Everything to Know About Nail Pitting, According to Experts
- Nail pitting is classified by depressions in the fingernails or toenails.
- A dent in fingernails can be caused by different underlying issues such as nail psoriasis.
- There are treatments for nail pitting, but they are not always effective.
Be honest: how often do you thoroughly examine your fingernails and toenails? At your biweekly manicure appointment at your favorite nail salon or rarely (if at all)? If you’ve ever taken a look at your hands or feet and found a dent in your fingernail, you might be wondering exactly what it is and how it got there. While it could be a fluke, an indentation from an injury, or the product of an at-home manicure gone wrong, if you notice multiple dented fingernails or multiple dents across different nails, it could actually be what is referred to as nail pitting.
Pitted fingernails refer to depressions in the fingernails or toenails and are most often seen when someone has nail psoriasis but can be a symptom of many different underlying causes. Whether you need help identifying pitting nails, are trying to figure out if the dents are related to nail psoriasis, or just want to understand nail-pitting causes, we’ve got you covered.
Ahead, we chat with dermatologist Hadley King, MD-FAAD; Nava Greenfield, MD, board-certified dermatologist at Schweiger Dermatology Group; and Kunal Malik, MD, board-certified general and cosmetic dermatologist, who answered all of our questions about nail pitting, like what it is, what causes it, and what treatments are effective at eliminating it.
What Is Nail Pitting?
“Nail pitting refers to small, shallow, deep dents, or depressions that appear on the surface of the fingernails or toenails,” Dr. Malik tells POPSUGAR. Dr. Greenfield adds: “They can be sparse, with just one to two pits noted, or abundant, with numerous pits in each nail.”
If you’re trying to identify whether or not you are experiencing nail pitting, you’ll want to start by examining your nails carefully. The indentations are typically 1-2 mm and round in shape. Nail pitting can also look like small white marks and can cause discoloration of the nails.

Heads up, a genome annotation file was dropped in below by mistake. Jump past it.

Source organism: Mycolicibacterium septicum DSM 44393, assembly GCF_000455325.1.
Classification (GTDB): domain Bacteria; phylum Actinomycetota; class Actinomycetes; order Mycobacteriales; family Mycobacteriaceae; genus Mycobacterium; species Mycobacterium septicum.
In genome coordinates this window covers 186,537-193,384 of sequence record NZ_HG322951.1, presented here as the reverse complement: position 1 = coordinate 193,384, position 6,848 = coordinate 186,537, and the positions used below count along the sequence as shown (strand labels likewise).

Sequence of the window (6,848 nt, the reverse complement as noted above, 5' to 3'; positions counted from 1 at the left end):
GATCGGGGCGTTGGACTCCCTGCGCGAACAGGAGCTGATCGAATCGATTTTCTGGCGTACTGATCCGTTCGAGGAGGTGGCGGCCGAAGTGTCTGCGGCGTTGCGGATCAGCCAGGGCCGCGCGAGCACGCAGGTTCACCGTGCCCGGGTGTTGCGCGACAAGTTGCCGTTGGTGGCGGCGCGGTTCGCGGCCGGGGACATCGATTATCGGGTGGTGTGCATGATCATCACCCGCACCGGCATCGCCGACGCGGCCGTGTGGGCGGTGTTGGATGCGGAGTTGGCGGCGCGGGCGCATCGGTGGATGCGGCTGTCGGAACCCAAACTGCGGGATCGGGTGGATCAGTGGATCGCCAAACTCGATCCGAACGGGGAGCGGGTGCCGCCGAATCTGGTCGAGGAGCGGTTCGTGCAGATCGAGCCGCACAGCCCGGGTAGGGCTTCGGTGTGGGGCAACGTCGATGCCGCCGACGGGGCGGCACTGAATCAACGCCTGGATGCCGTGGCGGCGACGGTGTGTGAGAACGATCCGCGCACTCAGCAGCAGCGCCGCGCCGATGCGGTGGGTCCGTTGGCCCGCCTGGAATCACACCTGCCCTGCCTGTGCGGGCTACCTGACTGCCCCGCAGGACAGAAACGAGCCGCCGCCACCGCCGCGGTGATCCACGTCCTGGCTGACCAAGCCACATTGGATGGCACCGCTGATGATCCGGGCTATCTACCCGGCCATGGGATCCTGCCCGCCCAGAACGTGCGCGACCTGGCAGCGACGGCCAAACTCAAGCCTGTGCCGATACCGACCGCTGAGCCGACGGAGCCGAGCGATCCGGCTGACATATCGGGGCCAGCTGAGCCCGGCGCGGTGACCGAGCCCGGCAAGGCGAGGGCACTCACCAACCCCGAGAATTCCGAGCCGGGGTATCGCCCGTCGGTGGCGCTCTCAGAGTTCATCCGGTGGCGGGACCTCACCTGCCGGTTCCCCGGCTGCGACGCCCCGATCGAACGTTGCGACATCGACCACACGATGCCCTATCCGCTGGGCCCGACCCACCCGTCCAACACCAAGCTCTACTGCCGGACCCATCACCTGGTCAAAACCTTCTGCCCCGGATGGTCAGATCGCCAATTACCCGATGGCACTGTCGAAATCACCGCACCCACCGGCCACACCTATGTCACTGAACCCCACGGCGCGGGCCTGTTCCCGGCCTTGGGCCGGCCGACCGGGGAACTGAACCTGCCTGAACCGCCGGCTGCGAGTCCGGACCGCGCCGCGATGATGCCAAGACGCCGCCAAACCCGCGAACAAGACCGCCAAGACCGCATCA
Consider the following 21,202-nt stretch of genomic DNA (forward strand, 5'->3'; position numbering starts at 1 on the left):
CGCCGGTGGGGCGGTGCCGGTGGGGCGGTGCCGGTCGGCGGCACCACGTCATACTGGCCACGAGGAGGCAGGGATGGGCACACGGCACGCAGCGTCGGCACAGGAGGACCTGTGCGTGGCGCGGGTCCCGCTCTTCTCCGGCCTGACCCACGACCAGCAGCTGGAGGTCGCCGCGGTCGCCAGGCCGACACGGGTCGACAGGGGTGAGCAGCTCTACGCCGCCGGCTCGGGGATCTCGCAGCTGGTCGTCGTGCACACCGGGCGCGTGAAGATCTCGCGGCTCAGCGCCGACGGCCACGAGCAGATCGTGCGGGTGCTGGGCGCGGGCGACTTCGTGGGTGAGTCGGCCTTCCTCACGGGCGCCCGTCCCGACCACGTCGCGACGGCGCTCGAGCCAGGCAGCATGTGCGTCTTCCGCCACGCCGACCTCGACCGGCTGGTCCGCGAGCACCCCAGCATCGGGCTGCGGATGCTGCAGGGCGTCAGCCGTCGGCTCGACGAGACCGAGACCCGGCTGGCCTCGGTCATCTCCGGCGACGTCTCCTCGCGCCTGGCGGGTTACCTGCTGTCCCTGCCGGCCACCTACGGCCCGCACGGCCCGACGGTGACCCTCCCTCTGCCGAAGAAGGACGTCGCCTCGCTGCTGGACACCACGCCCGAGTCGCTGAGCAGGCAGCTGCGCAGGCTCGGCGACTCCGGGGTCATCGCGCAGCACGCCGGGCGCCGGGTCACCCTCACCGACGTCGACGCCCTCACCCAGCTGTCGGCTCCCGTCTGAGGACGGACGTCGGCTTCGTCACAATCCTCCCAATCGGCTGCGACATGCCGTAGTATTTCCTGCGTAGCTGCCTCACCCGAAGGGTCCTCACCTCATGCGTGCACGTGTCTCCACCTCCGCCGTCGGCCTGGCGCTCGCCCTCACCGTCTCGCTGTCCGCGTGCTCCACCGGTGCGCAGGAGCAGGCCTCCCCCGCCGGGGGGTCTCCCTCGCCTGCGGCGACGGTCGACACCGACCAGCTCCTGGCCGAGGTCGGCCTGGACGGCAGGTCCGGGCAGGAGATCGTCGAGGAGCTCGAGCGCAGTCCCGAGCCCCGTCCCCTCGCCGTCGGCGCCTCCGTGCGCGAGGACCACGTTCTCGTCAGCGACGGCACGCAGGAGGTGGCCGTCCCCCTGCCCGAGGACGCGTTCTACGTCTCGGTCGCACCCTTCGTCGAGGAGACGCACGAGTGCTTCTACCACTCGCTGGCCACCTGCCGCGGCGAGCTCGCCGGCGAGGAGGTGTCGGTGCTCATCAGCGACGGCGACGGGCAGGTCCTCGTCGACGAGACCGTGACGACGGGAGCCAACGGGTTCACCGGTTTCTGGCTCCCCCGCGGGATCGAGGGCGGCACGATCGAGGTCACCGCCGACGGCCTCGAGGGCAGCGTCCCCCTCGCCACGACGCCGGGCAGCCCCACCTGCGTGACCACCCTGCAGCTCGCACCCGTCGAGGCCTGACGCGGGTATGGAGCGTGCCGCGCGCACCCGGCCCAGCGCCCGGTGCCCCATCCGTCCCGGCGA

If you’re unsure, you can consult with your doctor, and a biopsy can be done if more clarification is necessary.
There can be multiple different causes of nail pitting, so it’s important to consult your doctor if you are experiencing it.
“Nail pitting is most commonly linked to psoriasis but can be associated with other conditions such as eczema, alopecia areata, and other inflammatory conditions or rheumatologic conditions,” Dr. King says. Dr. Malik adds: “Other causes include atopic dermatitis, which is rare; connective-tissue diseases; or autoimmune conditions such as lichen planus, pemphigus vulgaris, and sarcoidosis.”
If caused by nail psoriasis, in addition to nail pitting, your nails might become thicker or misshapen or have white, yellow, or brown discoloration. Nail psoriasis is not contagious and can be diagnosed by your doctor. If you are experiencing nail psoriasis, you may or may not also experience symptoms of psoriasis, a chronic anti-inflammatory skin condition, on other areas of your body.
Treatments For Nail Pitting
If the nail pitting is mild and isn’t causing distress, it may not require treatment. Both Dr. Malik and Dr. King agree that managing nail pitting isn’t easy because treatments aren’t always effective.
“Generally, treating nail pitting is difficult, as topical medications are unable to easily penetrate through the nail plate to the nail bed,” Dr. Malik says. However, Dr. King explains there are options such as the application of corticosteroids, calcipotriene, tazarotene, or salicylic acid. “Injecting corticosteroids into the nail matrix can also be tried, although this is painful,” he says.
Ultimately, treating nail pitting should be directed at the underlying cause. For example, Dr. Greenfield says that if there’s an inflammatory condition, treating that underlying disease could result in an improvement of the nail pitting.
While it isn’t possible to reduce nail pitting per se, Dr. Malik says you can aim to keep nails healthy by staying hydrated, eating well-balanced diets rich in nutrients such as vitamin B and zinc, keeping nails trimmed and short, and practicing caution with harsh manicures.
If the nail pitting isn’t causing discomfort and your reasoning for wanting to get rid of it is purely cosmetic, you can always cover up the indentations with nail polish.